Yep, "Bridesmaids" will open to over $20 million, as we predicted Thursday.
Universal's $32.5 million Judd Apatow-produced comedy grossed an estimated $7.8 million Friday, according to studio estimates.
Universal predicted the R-rated comedy featuring an ensemble cast of female comics — kind of an experiment, since you just don't see that kind of thing very often — would open in the low teens.
Outside predictions for the Relativity co-production came in around the $16 million-$18 million range.
Only one other movie opened widely Friday. Sony's $60 million 3D conversion "Priest," an action-horror film, grossed an estimated $5.6 million Friday.
"Priest" is on pace to meet soft pre-release forecasts in the low-teens range.
As expected, Marvel's "Thor" is on top of the box office, grossing an estimated $9.1 million Friday. It's expected to take in around $30 million for its second weekend, more than a 50 percent drop from its $65 million opening last week.
Hey, they said the original "Hangover" was supposed to open to only around $20 million, and look what it did…
Yes, it's not always easy to predict the box-office performance of R-rated comedies, let alone R-rated comedies targeted to a female audience, a pretty rare cinematic bird.
For its part, Universal is conservatively projecting an opening in the low teens for its Judd Apatow-produced "Bridesmaids," a $32.5 million comedy featuring an ensemble cast that includes "Saturday Night Live's" Kristen Wiig, Maya Rudolph, Rose Byrne and "The Office's" Ellie Kemper.
Starting out in 2,917 locations — alongside one other major-studio wide release, Sony's 3D-converted action-horror film "Priest" — "Bridesmaids" is widely predicted by box-office watchers outside its studio to do about $16 million-$18 million, with its tracking generally regarded as soft.
Still, there are several reasons to suggest that the Paul Feig-directed movie might outperform its dour pre-release forecast.
For one, the tracking for the movie's target demo, females under 25, is fairly strong, with 89 percent of young women polled reporting awareness of the film and a solid 20 percent registering "unaided awareness," meaning they found out about it independent of promotion.
Further, according to tracking firm NRG, 36 percent of young women report having "definite interest" in seeing the film.
The movie's "first-choice" co-efficient among those same younger females isn't so strong — only around 10 percent — but that might be explained by the impending arrival of big-ticket tentpoles including the next "Pirates of the Caribbean" movie.
Further, the tracking data suggests "Bridesmaids" might draw a fairly broad audience, with older women reporting even stronger response, and even 14 percent of young men signaling "definite interest," according to NRG.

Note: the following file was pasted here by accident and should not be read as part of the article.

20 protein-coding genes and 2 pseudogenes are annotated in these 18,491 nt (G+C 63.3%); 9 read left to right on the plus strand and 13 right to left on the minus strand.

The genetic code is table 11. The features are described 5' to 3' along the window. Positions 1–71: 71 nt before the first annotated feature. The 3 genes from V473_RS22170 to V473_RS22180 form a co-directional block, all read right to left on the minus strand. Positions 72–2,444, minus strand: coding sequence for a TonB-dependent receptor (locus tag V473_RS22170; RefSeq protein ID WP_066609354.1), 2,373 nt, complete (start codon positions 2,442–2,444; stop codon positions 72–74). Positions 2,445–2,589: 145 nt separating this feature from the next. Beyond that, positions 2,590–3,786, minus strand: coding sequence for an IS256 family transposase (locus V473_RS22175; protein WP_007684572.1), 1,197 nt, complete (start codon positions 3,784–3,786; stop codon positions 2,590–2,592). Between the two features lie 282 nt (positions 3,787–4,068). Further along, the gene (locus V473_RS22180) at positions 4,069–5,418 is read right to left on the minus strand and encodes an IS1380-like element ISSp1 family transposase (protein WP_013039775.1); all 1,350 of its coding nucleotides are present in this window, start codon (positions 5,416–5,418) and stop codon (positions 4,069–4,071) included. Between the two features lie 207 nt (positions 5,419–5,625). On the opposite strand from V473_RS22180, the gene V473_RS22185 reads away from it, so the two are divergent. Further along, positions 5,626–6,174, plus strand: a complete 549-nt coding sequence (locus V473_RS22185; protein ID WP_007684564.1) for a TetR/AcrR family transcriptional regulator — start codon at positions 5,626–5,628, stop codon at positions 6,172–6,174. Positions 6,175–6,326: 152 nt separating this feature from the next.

OK, so that's a lot of tracking mumbo-jumbo … but why shouldn't this movie with fairly broad appeal and great reviews (90 percent on Rotten Tomatoes as of Thursday afternoon) defy the gravity of pre-release expectations and excede, say, $20 million for the weekend?
"This is an out-of-the-box comedy — there are no comps for this," noted Nikki Rocco, president of domestic distribution for Universal, which co-produced "Bridesmaids" with Relativity. "You could say 'Sex and the City' is comparable, but that was on television for seven years and was already a known commodity. We're in uncharted waters here."
Certainly, producer Apatow is no stranger of such undiscovered box-office realms, having released quirky comedies several years ago, "Knocked Up" and "Superbad," that outperformed opening expectations.
Of course, Apatow's more recent eclectic efforts, most notably the Adam Sandler dramedy "Funny People" two years ago for Universal, have missed the mark wildly, further complicating the forecast for "Bridesmaids."
With Marvel/Paramount's "Thor" expected to once again lead the domestic box office after opening to just over $65 million last weekend, Sony will release the Sam Raimi/Michael DeLuca-produced "Priest" into 2,864 U.S. and Canadian locations.
The film is commanding soft reviews — 21 percent, according to Rotten Tomatoes — and tracking isn't all that great, with the strongest group of survey responders, men 25 and older, registering only 73 percent total awareness, according to NRG.
Pre-release estimates for the film — reportedly budgeted at around $60 million — only call for an opening in the low teens.
Meanwhile, among a flurry of limited openings:
>> Lionsgate will release the youth-targeted "Go for It" into 218 theaters under its new Latin-themed Pantelion Films label.
>> Also released into 218 theaters, Roadside Attraction's R-rated dramedy "Everything Must Go" stars Will Ferrell as a relapsed alcoholic who finds redemption and third chances after he conducts a desperate yard sale.
>> Wrekin Hill will release Sundance flameout "Hesher" into about 40 locations. The film — buzz for which stopped abruptly at the film festival in January — stars Joseph Gordon-Levitt as a society-eschewing metal head, alongside Natalie Portman and Rainn Wilson.